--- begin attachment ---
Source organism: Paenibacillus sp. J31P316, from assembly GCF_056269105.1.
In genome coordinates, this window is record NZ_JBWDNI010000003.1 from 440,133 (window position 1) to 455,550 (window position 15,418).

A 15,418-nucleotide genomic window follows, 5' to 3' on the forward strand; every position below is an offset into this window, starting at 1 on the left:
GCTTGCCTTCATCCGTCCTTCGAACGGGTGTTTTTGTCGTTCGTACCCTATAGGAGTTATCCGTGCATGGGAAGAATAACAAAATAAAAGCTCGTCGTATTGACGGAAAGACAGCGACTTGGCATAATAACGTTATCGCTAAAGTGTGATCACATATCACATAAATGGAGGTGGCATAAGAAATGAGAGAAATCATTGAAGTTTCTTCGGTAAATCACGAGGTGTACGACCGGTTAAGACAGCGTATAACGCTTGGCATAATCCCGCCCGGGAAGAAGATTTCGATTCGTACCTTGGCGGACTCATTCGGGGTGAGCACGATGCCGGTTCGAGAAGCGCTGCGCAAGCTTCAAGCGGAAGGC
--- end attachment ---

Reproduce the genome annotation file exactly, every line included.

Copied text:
Source organism: Paenibacillus sp. J31P316, from assembly GCF_056269105.1.
In genome coordinates, this window is record NZ_JBWDNI010000003.1 from 440,133 (window position 1) to 455,550 (window position 15,418).

A 15,418-nucleotide genomic window follows, 5' to 3' on the forward strand; every position below is an offset into this window, starting at 1 on the left:
GCTTGCCTTCATCCGTCCTTCGAACGGGTGTTTTTGTCGTTCGTACCCTATAGGAGTTATCCGTGCATGGGAAGAATAACAAAATAAAAGCTCGTCGTATTGACGGAAAGACAGCGACTTGGCATAATAACGTTATCGCTAAAGTGTGATCACATATCACATAAATGGAGGTGGCATAAGAAATGAGAGAAATCATTGAAGTTTCTTCGGTAAATCACGAGGTGTACGACCGGTTAAGACAGCGTATAACGCTTGGCATAATCCCGCCCGGGAAGAAGATTTCGATTCGTACCTTGGCGGACTCATTCGGGGTGAGCACGATGCCGGTTCGAGAAGCGCTGCGCAAGCTTCAAGCGGAAGGC